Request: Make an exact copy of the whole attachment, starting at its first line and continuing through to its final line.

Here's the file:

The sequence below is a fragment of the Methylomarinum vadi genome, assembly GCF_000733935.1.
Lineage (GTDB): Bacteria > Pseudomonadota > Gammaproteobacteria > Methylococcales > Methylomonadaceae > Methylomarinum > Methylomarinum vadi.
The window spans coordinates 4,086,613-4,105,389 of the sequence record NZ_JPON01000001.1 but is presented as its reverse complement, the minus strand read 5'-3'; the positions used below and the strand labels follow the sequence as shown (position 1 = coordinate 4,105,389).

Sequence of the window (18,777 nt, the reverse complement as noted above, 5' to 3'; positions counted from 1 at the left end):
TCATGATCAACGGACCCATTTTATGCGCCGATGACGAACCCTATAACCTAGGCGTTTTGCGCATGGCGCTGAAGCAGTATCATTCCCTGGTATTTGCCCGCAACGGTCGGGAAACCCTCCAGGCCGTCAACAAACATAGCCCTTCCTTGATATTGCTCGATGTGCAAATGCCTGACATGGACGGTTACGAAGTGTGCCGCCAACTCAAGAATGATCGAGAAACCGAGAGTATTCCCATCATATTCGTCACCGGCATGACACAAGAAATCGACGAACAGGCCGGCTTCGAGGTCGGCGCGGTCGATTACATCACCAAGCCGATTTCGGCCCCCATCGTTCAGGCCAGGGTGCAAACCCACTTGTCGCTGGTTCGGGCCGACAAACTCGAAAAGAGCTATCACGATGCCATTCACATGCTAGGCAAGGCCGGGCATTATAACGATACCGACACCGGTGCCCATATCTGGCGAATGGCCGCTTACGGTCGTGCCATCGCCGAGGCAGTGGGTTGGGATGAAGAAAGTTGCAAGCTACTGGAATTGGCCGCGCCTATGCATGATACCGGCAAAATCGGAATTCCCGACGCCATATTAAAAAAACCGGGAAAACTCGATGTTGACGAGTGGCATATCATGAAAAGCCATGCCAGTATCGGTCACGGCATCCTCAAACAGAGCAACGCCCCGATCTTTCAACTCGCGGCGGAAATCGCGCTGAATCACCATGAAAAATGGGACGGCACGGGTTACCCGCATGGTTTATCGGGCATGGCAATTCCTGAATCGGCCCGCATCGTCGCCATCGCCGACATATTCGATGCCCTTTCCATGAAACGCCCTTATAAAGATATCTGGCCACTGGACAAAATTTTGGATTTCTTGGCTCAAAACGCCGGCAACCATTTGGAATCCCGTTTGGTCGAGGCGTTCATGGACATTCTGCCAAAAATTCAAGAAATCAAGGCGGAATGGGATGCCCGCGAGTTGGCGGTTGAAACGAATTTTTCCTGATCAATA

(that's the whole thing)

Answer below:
The sequence below is a fragment of the Methylomarinum vadi genome, assembly GCF_000733935.1.
Lineage (GTDB): Bacteria > Pseudomonadota > Gammaproteobacteria > Methylococcales > Methylomonadaceae > Methylomarinum > Methylomarinum vadi.
The window spans coordinates 4,086,613-4,105,389 of the sequence record NZ_JPON01000001.1 but is presented as its reverse complement, the minus strand read 5'-3'; the positions used below and the strand labels follow the sequence as shown (position 1 = coordinate 4,105,389).

Sequence of the window (18,777 nt, the reverse complement as noted above, 5' to 3'; positions counted from 1 at the left end):
TCATGATCAACGGACCCATTTTATGCGCCGATGACGAACCCTATAACCTAGGCGTTTTGCGCATGGCGCTGAAGCAGTATCATTCCCTGGTATTTGCCCGCAACGGTCGGGAAACCCTCCAGGCCGTCAACAAACATAGCCCTTCCTTGATATTGCTCGATGTGCAAATGCCTGACATGGACGGTTACGAAGTGTGCCGCCAACTCAAGAATGATCGAGAAACCGAGAGTATTCCCATCATATTCGTCACCGGCATGACACAAGAAATCGACGAACAGGCCGGCTTCGAGGTCGGCGCGGTCGATTACATCACCAAGCCGATTTCGGCCCCCATCGTTCAGGCCAGGGTGCAAACCCACTTGTCGCTGGTTCGGGCCGACAAACTCGAAAAGAGCTATCACGATGCCATTCACATGCTAGGCAAGGCCGGGCATTATAACGATACCGACACCGGTGCCCATATCTGGCGAATGGCCGCTTACGGTCGTGCCATCGCCGAGGCAGTGGGTTGGGATGAAGAAAGTTGCAAGCTACTGGAATTGGCCGCGCCTATGCATGATACCGGCAAAATCGGAATTCCCGACGCCATATTAAAAAAACCGGGAAAACTCGATGTTGACGAGTGGCATATCATGAAAAGCCATGCCAGTATCGGTCACGGCATCCTCAAACAGAGCAACGCCCCGATCTTTCAACTCGCGGCGGAAATCGCGCTGAATCACCATGAAAAATGGGACGGCACGGGTTACCCGCATGGTTTATCGGGCATGGCAATTCCTGAATCGGCCCGCATCGTCGCCATCGCCGACATATTCGATGCCCTTTCCATGAAACGCCCTTATAAAGATATCTGGCCACTGGACAAAATTTTGGATTTCTTGGCTCAAAACGCCGGCAACCATTTGGAATCCCGTTTGGTCGAGGCGTTCATGGACATTCTGCCAAAAATTCAAGAAATCAAGGCGGAATGGGATGCCCGCGAGTTGGCGGTTGAAACGAATTTTTCCTGATCAATA